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Security Windows

Latest EMET Bypass Targets WoW64 Windows Subsystem (threatpost.com) 125

msm1267 writes: Backwards compatibility, a necessary evil for Microsoft and its need to support so many legacy applications on Windows, may be its undoing as researchers have found a way to exploit this layer in the operating system to bypass existing mitigations against memory-based exploits. Specifically in this case, researchers slid past Microsoft's Enhanced Mitigation Experience Toolkit, or EMET, a suite of more than a dozen freely available mitigations against memory attacks. The soft spot, the researchers said, is the Windows on Windows, or WoW64, Windows subsystem that allows 32-bit software to run on 64-bit Windows machines. The researchers said 80 percent of browsers in their sample size were 32-bit processes executing on a 64-bit host running WOW64, meaning they're all vulnerable to this attack.
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Latest EMET Bypass Targets WoW64 Windows Subsystem

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  • by Anonymous Coward

    by constantly breaking the ABI.

    • by aberglas ( 991072 ) on Thursday November 05, 2015 @03:59AM (#50869129)

      Windows did something far weirder than focus on the ABI.

      The WoW64 folder holds the 32 bit DLLs while the System32 folder holds the 64bit DLLs. There is then black magic that usually redirects 32 bit applications to the different Wow64 folder.

      The idea was not binary compatibility but source compatibility. Someone in the hierarchy must have dictated that C programs must be able to be recompiled in 64bit with zero code changes. Only an MBA with zero programming background could think that this largely impossible mandate justifies permanently twisting the system with weird rules.

      Don't get me started on Program Files (X64) ...

      • by Dog-Cow ( 21281 )

        The fun with the System and System32 folders was not done for source compatibility. It was done for programs that hardcoded the path/folder name instead of querying the system for it.

        • Um, yes, that is what source compatibility is all about. Some source would have needed to be change for programs that hard coded the System32 folder name, among other things. I have never seen a non-trivial 32 bit program that could be run 64 bit without changes.

          OTOH, what about a 32 bit program that is expected to remain 32 bit. It might also have hard coded System32. And that is where weird and dangerous hacks refer some, but not other, file references to WoW64!!! One thing that is for sure is that 32

      • by lgw ( 121541 )

        The idea was not binary compatibility but source compatibility. Someone in the hierarchy must have dictated that C programs must be able to be recompiled in 64bit with zero code changes. Only an MBA with zero programming background could think that this largely impossible mandate justifies permanently twisting the system with weird rules.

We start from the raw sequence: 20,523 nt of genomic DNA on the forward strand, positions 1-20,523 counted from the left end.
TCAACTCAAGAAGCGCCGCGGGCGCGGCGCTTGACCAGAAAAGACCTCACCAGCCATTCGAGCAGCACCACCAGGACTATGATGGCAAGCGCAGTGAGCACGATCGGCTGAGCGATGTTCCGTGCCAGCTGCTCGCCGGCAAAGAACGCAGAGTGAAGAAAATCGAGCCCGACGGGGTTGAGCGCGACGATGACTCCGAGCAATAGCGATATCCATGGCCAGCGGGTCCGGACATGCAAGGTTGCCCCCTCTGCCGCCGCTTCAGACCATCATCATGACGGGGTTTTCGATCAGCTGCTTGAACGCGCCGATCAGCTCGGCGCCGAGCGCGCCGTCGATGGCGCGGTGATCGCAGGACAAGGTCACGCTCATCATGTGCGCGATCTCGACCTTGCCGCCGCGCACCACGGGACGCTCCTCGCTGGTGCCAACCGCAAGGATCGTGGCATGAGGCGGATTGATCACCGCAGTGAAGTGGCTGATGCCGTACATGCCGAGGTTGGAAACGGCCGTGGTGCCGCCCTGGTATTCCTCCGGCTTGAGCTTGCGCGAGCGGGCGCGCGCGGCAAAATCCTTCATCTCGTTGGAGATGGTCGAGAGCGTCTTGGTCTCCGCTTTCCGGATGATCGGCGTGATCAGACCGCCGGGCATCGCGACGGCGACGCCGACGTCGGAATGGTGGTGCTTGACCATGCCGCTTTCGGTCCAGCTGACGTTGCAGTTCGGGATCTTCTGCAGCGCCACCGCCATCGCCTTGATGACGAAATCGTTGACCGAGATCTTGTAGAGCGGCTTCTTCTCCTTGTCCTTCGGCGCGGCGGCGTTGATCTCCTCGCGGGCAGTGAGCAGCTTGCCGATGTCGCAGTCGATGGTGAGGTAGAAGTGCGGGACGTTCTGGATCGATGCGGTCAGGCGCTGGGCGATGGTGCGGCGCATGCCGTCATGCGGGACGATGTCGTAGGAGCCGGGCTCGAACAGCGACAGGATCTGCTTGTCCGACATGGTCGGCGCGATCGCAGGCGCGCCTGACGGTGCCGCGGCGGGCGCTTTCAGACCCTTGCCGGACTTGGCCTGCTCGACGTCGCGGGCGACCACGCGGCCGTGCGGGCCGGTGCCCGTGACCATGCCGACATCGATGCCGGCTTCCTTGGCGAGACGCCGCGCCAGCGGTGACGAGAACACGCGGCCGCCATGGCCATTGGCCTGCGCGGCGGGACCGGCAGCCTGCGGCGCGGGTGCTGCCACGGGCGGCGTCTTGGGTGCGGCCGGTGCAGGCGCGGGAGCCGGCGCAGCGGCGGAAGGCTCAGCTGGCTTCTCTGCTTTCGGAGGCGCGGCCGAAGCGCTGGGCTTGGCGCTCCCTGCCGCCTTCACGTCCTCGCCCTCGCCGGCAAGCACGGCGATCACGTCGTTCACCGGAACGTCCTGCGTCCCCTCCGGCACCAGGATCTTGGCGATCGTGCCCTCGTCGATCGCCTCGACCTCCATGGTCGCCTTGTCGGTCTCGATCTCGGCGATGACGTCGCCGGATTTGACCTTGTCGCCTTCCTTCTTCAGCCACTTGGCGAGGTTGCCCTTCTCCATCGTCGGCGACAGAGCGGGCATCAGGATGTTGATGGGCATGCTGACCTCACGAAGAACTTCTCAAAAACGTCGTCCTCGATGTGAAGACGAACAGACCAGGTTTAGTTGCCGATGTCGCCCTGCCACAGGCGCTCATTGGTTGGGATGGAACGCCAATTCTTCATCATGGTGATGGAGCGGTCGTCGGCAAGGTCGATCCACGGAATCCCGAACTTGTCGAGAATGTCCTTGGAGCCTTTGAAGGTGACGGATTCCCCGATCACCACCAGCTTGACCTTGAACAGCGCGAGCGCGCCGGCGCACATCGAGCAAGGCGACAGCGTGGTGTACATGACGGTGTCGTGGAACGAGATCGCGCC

Remember Windows95? The OS that took MS from a bit player to world domination? Yeah, the entire focus of Win95, including the reason it was so unreliable, was this exact sort of compatibility between the 16-bit and 32-bit worlds. Win95 could run 16-bit shared-memory drivers in a 32-bit, protected-memory OS (not safely, but they would work).

        Backwards compatibility with 0 code changes is the entire reason anyone today has even heard of MS. Their decline started about the time they abandoned backwards comp

  • ...for legacy applications, especially true in the closed source world where simple recompiles are not possible to do lack of source. Still one would think that Microsoft would have provided protection against holes that exist in its legacy systems. Perhaps even a simple walled chroot would suffice? Very few if any honest user applications really need access to system level permissions.

    • by DrXym ( 126579 )
      Well the protection in this case is for browsers to stop shipping 32-bit only binaries when the OS is predominantly 64-bit. During the download / upgrade process, detect if the OS is 64-bit and install the 64-bit binary or at least ask the user to stop using the 32-bit binary and manually upgrade.

      I expect the main reason 32-bit has been around for so long is the extra support effort of building two binaries and some issues with plugins and suchlike. Plugins are effectively deprecated these days (and besid

  • The sandboxed web browser will keep this from happening as it will only occur virtually. Close the browser and - poof - its normal again.
    • The sandboxed web browser will keep this from happening as it will only occur virtually. Close the browser and - poof - its normal again.

      ... until a vulnerability is also found in the sandbox, which will probably be 32-bit if it's a wrapper for a 32-bit browser.